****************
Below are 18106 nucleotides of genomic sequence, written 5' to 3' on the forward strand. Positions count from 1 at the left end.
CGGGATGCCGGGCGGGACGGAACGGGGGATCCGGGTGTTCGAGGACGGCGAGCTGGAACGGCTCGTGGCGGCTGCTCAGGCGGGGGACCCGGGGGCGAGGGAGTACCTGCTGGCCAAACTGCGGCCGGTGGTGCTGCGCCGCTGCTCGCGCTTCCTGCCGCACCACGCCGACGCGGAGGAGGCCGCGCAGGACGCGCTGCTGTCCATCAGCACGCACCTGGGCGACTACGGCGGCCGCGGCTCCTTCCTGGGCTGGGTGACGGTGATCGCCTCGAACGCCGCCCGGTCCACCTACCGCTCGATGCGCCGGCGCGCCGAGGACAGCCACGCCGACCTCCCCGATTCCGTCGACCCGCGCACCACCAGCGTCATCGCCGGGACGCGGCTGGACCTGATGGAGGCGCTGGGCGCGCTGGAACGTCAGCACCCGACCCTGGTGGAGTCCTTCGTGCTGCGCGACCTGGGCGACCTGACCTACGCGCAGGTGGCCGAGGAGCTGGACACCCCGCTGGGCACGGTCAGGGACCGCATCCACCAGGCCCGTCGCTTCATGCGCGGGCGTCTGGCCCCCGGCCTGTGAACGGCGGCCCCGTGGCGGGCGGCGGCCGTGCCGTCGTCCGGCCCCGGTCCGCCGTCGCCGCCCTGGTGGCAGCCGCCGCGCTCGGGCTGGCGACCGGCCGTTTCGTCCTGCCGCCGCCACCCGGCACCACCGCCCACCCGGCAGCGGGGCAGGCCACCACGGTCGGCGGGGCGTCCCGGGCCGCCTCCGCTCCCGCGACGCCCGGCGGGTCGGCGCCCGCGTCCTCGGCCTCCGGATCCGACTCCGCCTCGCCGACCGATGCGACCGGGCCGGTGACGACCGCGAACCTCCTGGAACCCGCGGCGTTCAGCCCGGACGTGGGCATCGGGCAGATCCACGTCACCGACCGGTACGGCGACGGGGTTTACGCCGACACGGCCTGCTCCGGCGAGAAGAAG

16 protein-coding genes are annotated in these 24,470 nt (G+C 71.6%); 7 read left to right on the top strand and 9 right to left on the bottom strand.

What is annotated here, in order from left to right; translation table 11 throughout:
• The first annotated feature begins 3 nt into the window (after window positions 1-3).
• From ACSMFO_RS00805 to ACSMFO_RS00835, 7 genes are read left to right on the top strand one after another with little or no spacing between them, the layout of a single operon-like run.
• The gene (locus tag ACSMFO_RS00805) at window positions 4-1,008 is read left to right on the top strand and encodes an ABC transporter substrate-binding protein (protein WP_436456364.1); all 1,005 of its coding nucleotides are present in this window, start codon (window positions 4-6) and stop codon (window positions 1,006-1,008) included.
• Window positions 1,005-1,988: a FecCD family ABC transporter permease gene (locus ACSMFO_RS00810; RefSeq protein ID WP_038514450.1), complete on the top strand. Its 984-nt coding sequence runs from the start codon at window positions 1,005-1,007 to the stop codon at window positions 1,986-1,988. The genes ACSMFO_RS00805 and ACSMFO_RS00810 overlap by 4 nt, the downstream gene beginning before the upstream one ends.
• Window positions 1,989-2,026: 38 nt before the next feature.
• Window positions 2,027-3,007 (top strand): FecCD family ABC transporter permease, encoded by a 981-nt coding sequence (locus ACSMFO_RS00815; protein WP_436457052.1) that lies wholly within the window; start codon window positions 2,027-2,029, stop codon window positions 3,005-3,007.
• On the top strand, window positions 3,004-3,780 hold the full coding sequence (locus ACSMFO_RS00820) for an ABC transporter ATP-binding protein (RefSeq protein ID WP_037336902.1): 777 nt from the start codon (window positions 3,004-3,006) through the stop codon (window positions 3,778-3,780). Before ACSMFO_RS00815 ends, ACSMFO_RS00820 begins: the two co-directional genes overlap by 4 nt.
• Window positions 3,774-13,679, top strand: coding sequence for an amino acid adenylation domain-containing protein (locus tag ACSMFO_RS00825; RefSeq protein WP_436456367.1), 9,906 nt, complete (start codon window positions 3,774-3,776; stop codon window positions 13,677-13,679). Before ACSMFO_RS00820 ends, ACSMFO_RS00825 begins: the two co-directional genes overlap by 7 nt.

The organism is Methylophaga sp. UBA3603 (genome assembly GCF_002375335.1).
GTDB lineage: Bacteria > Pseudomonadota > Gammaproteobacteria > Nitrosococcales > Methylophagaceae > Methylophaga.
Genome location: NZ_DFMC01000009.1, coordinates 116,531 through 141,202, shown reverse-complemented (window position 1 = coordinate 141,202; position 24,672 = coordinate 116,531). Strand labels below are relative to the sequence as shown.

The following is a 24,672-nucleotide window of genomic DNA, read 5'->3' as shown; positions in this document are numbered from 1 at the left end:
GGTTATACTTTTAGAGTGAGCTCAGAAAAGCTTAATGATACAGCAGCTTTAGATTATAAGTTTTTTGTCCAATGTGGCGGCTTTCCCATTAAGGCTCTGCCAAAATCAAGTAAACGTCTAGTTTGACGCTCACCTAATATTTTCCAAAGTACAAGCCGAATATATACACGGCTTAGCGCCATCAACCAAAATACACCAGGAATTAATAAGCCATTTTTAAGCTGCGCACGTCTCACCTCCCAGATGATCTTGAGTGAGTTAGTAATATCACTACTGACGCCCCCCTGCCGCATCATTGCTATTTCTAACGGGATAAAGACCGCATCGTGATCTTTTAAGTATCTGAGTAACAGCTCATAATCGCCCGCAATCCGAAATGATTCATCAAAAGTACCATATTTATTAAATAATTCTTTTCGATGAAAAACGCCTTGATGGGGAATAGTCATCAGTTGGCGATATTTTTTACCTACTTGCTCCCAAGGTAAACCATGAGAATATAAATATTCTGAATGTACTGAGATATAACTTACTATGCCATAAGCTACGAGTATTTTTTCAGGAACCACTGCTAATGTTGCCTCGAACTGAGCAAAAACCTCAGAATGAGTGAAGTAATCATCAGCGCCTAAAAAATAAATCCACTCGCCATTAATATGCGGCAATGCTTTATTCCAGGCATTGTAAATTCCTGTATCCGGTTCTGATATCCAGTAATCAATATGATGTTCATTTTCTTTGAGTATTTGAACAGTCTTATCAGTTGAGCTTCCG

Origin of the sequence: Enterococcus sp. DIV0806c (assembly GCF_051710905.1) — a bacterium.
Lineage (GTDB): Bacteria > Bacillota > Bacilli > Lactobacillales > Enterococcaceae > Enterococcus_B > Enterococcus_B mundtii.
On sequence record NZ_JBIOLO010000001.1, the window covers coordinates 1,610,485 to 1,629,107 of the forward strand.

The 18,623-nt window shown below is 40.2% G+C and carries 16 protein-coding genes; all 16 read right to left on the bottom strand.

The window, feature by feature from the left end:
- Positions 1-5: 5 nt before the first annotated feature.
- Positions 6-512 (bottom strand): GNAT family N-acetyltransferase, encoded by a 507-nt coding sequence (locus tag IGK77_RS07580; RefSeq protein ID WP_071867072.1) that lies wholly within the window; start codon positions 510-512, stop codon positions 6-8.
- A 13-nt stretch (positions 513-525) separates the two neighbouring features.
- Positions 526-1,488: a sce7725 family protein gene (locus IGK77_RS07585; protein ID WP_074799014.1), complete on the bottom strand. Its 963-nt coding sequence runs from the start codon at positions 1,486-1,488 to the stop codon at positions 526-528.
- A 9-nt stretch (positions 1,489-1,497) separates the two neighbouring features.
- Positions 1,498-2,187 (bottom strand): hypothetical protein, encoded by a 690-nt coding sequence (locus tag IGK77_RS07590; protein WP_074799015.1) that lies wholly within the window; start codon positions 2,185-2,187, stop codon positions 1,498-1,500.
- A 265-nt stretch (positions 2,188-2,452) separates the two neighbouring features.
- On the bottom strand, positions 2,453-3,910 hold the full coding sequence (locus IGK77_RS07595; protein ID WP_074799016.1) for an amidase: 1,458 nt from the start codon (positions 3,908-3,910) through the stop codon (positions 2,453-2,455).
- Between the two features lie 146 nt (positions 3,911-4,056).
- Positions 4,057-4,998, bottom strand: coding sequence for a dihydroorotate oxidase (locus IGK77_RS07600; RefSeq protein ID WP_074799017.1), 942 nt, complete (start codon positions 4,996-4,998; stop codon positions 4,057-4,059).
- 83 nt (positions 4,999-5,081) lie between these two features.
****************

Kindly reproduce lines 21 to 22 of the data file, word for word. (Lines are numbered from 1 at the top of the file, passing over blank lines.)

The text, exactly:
The 18,623-nt window shown below is 40.2% G+C and carries 16 protein-coding genes; all 16 read right to left on the bottom strand.

The window, feature by feature from the left end: